13.07.2021 | Original Article
Clinical Significance of Lymph Node Dissection and Lymph Node Metastasis in Primary Appendiceal Tumor Patients After Curative Resection: a Retrospective Multicenter Cohort Study
Hiroshi Takeyama, Kohei Murata, Takashi Takeda, Makoto Fujii, Yoshinori Kagawa, Hiroshi Kawachi, Tatsuro Yamaguchi, Shingo Noura, Toshiki Masuishi, Akira Inoue, Yasumasa Takii, Takeshi Suto, Kazuhiro Sakamoto, Mitsuyoshi Tei, Mitsuo Kishimoto, Takashi Yao, Kenichi Sugihara, on behalf of the study group of appendiceal neoplasms in Japan Society of Colorectal Cancer Research Group
Journal of Gastrointestinal Surgery
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Due to its rarity and biological heterogeneity, guidelines for primary appendiceal tumor (PAT) are based on scarce evidence, resulting in no strong recommendations. The present study explored prognosis-related factors, including the timing of lymph node dissection (LND), in PAT patients after curative resection (CR) to determine the optimal surgical therapies.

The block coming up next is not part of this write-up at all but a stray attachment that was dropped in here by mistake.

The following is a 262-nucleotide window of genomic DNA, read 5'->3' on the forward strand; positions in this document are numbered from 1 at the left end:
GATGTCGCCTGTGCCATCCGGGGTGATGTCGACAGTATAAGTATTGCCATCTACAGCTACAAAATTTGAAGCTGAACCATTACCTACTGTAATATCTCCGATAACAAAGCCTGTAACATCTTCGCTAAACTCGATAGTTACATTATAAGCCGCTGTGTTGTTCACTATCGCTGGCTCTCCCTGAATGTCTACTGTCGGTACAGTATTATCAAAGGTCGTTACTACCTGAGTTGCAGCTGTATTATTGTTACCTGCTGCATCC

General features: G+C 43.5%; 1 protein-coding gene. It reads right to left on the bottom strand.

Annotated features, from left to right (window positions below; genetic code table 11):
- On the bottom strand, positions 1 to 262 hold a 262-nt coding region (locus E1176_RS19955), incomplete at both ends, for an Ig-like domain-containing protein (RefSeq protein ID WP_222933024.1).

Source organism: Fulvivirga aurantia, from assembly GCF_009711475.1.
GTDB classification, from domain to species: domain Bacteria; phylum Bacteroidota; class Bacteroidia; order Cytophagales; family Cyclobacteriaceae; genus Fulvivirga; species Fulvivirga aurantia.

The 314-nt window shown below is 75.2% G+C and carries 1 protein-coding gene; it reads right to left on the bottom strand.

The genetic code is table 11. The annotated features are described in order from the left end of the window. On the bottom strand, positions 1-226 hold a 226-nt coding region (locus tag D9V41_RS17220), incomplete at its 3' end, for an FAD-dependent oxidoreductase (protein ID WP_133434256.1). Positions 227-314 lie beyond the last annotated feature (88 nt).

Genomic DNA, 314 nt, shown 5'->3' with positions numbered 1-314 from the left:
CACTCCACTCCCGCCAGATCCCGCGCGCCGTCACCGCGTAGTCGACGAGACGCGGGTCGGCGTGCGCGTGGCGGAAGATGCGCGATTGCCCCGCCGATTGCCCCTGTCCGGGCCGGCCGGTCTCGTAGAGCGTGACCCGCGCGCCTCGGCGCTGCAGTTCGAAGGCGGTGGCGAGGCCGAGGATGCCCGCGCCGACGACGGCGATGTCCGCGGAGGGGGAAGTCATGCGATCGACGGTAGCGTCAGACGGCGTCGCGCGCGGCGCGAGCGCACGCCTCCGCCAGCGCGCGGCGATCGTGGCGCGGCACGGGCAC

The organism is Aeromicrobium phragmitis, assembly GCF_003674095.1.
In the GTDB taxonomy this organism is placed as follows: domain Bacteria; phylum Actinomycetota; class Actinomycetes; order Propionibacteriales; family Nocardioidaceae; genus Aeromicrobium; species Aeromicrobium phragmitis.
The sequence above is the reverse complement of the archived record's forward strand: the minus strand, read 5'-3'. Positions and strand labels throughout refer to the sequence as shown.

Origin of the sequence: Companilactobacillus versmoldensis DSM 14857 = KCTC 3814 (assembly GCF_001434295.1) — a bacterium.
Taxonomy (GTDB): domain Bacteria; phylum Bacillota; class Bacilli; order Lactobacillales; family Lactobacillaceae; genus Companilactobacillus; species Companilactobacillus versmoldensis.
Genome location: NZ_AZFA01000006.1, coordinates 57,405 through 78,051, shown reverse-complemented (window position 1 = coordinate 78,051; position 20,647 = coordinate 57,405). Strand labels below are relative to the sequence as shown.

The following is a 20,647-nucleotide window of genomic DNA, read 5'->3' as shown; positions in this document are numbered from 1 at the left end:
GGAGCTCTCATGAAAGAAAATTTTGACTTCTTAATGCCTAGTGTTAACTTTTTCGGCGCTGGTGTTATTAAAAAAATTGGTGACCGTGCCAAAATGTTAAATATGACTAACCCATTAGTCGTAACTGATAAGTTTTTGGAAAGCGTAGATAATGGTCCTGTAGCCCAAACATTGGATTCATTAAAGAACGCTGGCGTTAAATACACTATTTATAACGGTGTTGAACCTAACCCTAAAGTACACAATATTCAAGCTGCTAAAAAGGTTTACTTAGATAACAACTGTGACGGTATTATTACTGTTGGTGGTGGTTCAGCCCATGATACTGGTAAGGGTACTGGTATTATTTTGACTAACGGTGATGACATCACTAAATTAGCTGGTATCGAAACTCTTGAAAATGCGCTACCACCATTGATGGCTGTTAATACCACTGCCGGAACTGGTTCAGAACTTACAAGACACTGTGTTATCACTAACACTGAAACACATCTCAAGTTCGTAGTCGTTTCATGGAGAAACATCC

We retrospectively collected and analyzed data from 404 patients with PATs who underwent CR at 43 tertiary hospitals from 2000 to 2017. This manuscript is based on revised manuscript during review process. Please, change the bold characters to normal characters in the manuscript.
After propensity score matching, there were no marked differences in the recurrence-free survival (RFS) or overall survival (OS) between the primary and secondary LND groups (P = 0.993 and 0.728). A multivariate analysis showed that lymph node metastasis (LNM) was an independent factor for the RFS (hazard ratio [HR] 2.59; 95% confidence interval [CI] 1.09–6.13; P = 0.031) and OS (HR 4.70; 95% CI 1.40–15.76; P = 0.012). There were significant associations between the LNM rates and tumor depth (P < 0.0001) and the histological type (P = 0.006). There was no LNM in patients with low-grade appendiceal mucinous neoplasm (LAMN) or well-differentiated mucinous adenocarcinoma (G1) or patients with any Tis or T1 PATs.
LNM was an independent prognostic predictor in PATs after CR with LND. Tumor depth and histological type were not prognostic predictors but were LNM predictors. Secondary LND based on the pathological findings of resected specimens is considered an acceptable surgical management without a worse prognosis than primary LND, and it may be omitted in LAMN+G1 or in any Tis and T1 PATs.